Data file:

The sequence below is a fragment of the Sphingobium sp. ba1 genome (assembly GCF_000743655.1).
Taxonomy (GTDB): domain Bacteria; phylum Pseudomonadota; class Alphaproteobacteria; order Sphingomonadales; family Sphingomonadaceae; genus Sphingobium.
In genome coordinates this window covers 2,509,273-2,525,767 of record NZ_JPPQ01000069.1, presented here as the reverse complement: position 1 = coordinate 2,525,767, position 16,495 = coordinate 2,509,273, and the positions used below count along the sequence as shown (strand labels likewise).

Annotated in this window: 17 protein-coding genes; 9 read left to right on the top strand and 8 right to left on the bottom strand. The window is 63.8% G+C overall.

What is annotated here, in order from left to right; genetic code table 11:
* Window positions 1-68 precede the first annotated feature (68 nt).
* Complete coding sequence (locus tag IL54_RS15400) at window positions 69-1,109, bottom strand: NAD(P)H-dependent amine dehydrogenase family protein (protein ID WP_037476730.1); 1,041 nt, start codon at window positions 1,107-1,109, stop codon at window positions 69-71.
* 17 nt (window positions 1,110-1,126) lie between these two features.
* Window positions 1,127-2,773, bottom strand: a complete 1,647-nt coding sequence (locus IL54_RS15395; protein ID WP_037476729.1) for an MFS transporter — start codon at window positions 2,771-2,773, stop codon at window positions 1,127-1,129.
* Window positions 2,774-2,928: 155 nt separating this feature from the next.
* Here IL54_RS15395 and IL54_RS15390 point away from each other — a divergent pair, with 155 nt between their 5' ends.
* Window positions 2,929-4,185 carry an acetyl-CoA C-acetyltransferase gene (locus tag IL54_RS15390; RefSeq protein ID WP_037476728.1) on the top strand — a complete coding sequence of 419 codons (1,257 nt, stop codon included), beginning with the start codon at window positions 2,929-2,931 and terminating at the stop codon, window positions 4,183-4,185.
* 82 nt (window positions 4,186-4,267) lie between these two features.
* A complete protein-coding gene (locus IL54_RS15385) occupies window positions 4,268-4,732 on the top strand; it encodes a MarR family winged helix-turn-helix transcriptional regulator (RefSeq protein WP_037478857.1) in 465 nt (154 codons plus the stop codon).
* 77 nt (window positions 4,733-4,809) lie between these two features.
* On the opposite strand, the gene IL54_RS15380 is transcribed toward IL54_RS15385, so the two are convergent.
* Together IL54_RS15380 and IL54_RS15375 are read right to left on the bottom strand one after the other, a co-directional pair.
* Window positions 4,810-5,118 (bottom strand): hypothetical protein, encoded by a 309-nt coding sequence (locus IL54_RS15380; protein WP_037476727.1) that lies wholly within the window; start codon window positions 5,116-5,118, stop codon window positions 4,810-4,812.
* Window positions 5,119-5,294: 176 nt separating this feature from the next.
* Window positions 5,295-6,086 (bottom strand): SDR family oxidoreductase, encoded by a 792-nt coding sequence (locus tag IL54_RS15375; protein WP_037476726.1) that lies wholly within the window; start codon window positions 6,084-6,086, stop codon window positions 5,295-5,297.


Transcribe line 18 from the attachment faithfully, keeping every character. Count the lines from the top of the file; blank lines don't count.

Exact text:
* Window positions 4,810-5,118 (bottom strand): hypothetical protein, encoded by a 309-nt coding sequence (locus IL54_RS15380; protein WP_037476727.1) that lies wholly within the window; start codon window positions 5,116-5,118, stop codon window positions 4,810-4,812.